Here's a trident that I repotted. I started by cutting the wires on the bottom of the pot, then used a sickle along the edge, popped it out, raked the bottom, cut the bottom roots until I hit hard wood.
Then started combing the roots outward with my tweezers while untangling.
I've got a big dust pan type thing which is used to catch falling debris while I work. It kind of looks like my knee is in it, but it's just the perspective of the pic.
And finally, here's John leaning back, checking the position and angle of the tree in the pot. So, that's all for now but part three is on it's way soon. Thank you so much for checking this out! I really appreciate it.
Right now i'm sitting at the Tokyo international airport waiting for my flight drinking a milk tea I bought from one of the million vending machines in Japan. I decided to skip second dinner and pass up Ramen for the second time today 😉
Over the past two weeks I did a visiting apprenticeship at Aichi-En Bonsai Nursery in Nagoya, Japan. Nothing but eat, sleep and Bonsai for two weeks. It was an incredible experience that I'll never forget. I'm going to be posting about my trip in five parts. I'm going to jump around a bit during each post and cover some different subjects including pictures I took around the Nursery, trees I worked on, day trips, technique and other stuff. Unfortunately, i'm quite the slow writer so I apologize if it takes me a while to get everything up. I really appreciate you checking this out and I hope you enjoy it!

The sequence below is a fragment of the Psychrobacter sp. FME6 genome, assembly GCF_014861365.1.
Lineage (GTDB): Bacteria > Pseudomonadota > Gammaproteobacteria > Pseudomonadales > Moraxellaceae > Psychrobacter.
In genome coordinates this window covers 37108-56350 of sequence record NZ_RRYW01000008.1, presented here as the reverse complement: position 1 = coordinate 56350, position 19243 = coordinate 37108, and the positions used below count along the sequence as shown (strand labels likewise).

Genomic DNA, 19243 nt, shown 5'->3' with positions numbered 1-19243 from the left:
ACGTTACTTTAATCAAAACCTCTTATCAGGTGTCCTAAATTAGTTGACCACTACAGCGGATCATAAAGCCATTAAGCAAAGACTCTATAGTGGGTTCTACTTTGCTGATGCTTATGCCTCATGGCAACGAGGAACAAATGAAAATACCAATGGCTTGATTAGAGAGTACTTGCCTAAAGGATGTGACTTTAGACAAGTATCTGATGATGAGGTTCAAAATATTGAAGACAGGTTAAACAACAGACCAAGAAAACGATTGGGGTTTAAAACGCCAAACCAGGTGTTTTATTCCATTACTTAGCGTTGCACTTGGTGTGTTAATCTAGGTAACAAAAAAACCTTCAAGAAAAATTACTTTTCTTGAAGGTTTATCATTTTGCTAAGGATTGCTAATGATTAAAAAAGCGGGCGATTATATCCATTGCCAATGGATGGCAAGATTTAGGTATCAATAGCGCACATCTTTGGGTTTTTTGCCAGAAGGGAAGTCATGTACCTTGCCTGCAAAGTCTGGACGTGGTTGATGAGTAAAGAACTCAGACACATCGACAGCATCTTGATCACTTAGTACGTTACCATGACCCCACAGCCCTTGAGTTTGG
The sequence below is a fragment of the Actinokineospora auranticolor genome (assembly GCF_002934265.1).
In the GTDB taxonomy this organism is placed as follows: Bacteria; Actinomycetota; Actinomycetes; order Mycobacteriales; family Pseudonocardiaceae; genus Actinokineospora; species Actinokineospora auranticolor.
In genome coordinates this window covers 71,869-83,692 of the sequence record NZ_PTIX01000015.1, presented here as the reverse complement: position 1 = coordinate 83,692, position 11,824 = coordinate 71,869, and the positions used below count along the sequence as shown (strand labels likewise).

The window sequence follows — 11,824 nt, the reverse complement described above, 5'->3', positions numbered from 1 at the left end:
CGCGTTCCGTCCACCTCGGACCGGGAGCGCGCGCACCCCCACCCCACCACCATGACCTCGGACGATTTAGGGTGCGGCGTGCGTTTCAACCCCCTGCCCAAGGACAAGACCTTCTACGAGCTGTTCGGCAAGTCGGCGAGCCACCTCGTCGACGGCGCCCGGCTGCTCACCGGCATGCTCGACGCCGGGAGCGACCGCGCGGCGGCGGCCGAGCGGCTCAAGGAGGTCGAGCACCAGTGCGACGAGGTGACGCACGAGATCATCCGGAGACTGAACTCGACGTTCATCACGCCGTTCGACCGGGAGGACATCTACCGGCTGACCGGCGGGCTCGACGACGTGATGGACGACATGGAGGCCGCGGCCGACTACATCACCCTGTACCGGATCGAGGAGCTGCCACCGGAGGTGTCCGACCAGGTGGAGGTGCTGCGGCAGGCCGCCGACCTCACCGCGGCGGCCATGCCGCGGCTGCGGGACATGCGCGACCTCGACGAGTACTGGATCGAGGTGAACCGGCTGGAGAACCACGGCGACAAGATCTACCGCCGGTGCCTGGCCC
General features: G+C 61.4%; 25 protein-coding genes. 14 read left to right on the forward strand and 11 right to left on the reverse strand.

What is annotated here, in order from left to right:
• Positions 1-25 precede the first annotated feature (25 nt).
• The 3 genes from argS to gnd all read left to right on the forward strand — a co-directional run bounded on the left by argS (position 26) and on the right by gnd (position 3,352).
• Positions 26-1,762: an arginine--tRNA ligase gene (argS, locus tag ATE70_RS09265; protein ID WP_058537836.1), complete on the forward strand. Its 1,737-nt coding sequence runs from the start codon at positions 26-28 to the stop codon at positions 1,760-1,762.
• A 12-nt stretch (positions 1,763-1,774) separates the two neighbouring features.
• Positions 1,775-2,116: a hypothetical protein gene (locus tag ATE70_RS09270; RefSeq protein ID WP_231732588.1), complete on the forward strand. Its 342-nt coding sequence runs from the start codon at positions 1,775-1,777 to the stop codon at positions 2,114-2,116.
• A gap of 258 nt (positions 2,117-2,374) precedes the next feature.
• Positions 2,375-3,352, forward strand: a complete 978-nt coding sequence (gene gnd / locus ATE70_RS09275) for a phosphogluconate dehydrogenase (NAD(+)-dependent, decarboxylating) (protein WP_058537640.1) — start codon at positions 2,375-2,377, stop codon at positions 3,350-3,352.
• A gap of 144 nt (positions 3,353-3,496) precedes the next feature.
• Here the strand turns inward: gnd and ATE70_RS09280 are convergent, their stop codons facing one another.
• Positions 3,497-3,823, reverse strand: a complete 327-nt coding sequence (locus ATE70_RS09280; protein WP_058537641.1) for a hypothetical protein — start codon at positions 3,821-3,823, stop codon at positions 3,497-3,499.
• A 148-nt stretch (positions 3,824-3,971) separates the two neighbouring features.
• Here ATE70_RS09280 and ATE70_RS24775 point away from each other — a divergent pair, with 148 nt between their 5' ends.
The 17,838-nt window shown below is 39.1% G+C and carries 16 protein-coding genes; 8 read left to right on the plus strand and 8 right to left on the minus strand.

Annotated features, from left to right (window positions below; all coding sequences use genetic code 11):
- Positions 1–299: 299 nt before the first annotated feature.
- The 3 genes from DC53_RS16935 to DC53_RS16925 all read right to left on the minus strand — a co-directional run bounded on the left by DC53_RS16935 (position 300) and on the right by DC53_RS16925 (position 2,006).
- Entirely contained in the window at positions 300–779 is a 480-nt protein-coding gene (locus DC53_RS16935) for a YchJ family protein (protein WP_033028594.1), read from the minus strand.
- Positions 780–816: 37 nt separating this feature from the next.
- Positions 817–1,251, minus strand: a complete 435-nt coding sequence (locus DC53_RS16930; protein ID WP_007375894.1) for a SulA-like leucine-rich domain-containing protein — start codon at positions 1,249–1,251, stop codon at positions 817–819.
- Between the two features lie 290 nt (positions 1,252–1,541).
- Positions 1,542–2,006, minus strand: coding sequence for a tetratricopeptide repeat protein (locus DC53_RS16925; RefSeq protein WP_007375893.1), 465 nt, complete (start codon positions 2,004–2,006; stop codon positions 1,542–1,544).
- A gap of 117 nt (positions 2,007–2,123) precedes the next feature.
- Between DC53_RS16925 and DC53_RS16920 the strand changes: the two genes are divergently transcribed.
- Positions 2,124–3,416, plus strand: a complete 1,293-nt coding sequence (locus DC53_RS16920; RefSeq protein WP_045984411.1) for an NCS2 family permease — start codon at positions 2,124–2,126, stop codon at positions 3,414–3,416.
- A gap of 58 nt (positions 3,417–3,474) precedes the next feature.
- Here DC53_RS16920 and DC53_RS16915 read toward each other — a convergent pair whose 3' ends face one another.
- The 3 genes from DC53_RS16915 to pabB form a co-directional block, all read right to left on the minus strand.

When I wasn't at the Nursery this was home sweet home during my time in Japan. I thought it was pretty cool to stay in such a small room. The room was comfortable and not too far away from the nursery. The price was around $45/night and for an extra $5 you could get breakfast. It was really nice to have a hot shower and some peace and quiet at night which allowed me to help digest some of the thoughts and ideas from the day.
Here's the $5 breakfast which included rice, miso soup and coffee and tea. I was surprised to find that a lot of the food was pretty reasonably priced in Japan excluding a few things. I guess the portions are smaller which accounts for some of that. Fruit, which I usually eat a lot of back home, seemed to be more expensive. However, the fruit I did have was all very tasty.
Here I am at Aichi En on my first day. I was blown away by the nursery and trees. The nursery it self is bigger and more beautiful than I imagined, owned by Mr. Junichiro Tanaka a 4th generation Bonsai professional. If you're reading this there's a good chance that you have read some of the history of Aichi En, but if for some reason you haven't then you can check it out here-http://bonsaiaichien.com/history/